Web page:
VANITAS was shown in Spokane at the Kolva Sullivan gallery displaying work produced over the course of 2021 and 2022 along with 4 poems written in 2020.
Vanitas (Latin for Vanity) is a genre of art originating from the 16th and 17th century among Dutch painters. Where the opulence of the church and noble patrons begat the opulence of the renaissance and the baroque through historical and religious painting, the burgeoning Dutch merchant class bought paintings for their homes and personal enjoyment.
The sumptuous still lifes reflected the wealth and luxury of the population. Within these demonstrations of material prosperity one would often find hints of decomposition.
Spots of blight on leaves. A bit of rot on overripe fruit. Bones, skulls and broken machinery. Dutch painters embedded these "Memento Mori" ("remember that you will die") among the comforts their patrons enjoyed.
The Vanitas is not only a cue to recall that the comforts of life are fleeting. It is also a reminder of a wholistic affirmation of life itself. Life inherits death. Beauty dances with decay. Rapture and pain. These pairs of opposites repelling each other on the surface yet united in and by creation itself.
"This makes me think of the gnostic aphorism in the Gospel according to Thomas in which Christ is asked when the Kingdom will come. And Christ says, "It will not come by expectation. It is here now. The kingdom of the Father is spread over the earth and men do not see it" ... In the Oriental tradition of Buddhism, it is the Buddha who releases you from the enchantment of maya...If you could break away from your ego limitations, you would behold the world of paradise right here and now. There is a Buddhist saying: "This world with all its ills, with all its horrors, with all its stupidities, with all its darkness, is the golden lotus world." This is the golden lotus world, right now as it is. And if you cannot see it as such, it is not the world's fault. What must be corrected is not the world but your own perspective. And so we find in the Grail legend that everything needed is all there, only it is not being seen. And what the hero is to do is to clarify the situation."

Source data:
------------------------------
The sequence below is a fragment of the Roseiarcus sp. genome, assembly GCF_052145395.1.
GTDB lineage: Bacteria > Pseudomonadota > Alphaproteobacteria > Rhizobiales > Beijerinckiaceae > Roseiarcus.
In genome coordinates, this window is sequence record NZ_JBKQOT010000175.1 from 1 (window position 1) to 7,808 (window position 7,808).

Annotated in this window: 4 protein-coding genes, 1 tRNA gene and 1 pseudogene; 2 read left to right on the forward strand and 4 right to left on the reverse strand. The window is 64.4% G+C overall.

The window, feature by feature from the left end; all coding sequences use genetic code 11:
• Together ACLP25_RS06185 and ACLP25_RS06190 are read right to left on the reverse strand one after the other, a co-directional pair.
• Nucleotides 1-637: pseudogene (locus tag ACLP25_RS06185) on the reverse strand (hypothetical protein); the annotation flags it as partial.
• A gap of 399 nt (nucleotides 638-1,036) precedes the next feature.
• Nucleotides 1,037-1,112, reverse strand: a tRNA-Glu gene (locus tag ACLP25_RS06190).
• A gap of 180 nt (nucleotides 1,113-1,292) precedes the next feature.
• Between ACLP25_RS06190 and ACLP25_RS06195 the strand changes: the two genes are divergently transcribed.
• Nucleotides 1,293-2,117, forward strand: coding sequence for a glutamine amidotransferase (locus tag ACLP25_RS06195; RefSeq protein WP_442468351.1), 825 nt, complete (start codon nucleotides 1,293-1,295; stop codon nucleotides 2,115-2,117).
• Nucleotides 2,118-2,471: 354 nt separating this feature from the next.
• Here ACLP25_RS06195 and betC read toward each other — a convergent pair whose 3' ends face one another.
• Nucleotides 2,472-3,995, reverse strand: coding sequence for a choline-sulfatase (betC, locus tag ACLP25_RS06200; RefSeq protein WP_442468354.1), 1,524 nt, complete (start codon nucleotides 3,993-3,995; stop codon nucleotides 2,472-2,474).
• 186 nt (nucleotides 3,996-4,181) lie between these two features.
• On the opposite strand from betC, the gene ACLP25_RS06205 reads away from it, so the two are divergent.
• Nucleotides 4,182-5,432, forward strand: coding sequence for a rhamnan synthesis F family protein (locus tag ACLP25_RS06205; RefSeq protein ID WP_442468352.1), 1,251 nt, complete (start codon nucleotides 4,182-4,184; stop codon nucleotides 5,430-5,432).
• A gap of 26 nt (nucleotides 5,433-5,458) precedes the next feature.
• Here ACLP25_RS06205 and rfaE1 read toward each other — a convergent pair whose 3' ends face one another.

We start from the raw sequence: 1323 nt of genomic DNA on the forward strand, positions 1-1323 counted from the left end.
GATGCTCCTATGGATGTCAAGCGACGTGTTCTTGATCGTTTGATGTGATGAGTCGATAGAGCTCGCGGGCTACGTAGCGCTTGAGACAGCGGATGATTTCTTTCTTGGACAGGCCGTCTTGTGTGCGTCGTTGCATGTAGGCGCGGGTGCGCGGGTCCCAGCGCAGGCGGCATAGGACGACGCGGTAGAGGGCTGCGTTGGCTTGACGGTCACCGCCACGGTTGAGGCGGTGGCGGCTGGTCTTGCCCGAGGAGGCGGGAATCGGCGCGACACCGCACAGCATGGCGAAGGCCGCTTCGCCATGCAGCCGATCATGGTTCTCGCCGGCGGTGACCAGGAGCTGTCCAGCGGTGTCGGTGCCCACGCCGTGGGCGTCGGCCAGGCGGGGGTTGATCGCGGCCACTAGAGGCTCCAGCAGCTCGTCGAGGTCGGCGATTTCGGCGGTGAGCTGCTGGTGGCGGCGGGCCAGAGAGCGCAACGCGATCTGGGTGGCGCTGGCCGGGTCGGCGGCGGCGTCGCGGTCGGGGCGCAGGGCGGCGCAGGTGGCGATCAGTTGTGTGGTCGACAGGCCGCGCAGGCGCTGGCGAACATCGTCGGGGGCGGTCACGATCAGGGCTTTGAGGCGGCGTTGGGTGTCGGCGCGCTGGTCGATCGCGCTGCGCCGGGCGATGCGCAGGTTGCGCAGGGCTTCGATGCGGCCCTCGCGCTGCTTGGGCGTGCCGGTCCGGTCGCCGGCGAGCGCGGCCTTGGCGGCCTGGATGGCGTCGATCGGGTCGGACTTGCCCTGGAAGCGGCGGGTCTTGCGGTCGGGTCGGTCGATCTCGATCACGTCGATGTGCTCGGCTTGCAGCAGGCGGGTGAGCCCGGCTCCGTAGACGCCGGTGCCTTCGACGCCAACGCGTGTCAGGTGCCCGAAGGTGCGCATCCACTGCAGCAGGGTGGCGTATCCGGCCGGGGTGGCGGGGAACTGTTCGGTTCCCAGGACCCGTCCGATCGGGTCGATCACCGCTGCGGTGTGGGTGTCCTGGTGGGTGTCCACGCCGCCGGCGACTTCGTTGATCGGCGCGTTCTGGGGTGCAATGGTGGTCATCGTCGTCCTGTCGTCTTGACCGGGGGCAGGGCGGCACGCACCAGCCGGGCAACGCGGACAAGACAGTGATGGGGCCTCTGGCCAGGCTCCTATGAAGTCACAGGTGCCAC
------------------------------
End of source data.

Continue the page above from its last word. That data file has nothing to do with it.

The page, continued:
Joseph Campbell, "Romance of the Grail - The Magic and Mystery of the Arthurian Myth"
"The fundamental human experience is that of compassion. All life stinks and you must embrace that with compassion. The purpose of the journey is compassion. When you have come past the pairs of opposites, you have reached compassion."
"The modern hero, the modern individual who dares to heed the call and seek the mansion of that presence with whom it is our whole destiny to be atoned, cannot, indeed must not, wait for his community to cast off its slough of pride, fear, rationalized avarice, and sanctified misunderstanding. "Live," Nietzsche says, "as though the day were here." It is not society that is to guide and save the creative hero, but precisely the reverse. And so every one of us shares the supreme ordeal -carries the cross of the redeemer- not in the bright moments of his tribe's great victories, but in the silences of his personal despair."
Joseph Campbell - Hero with a Thousand Faces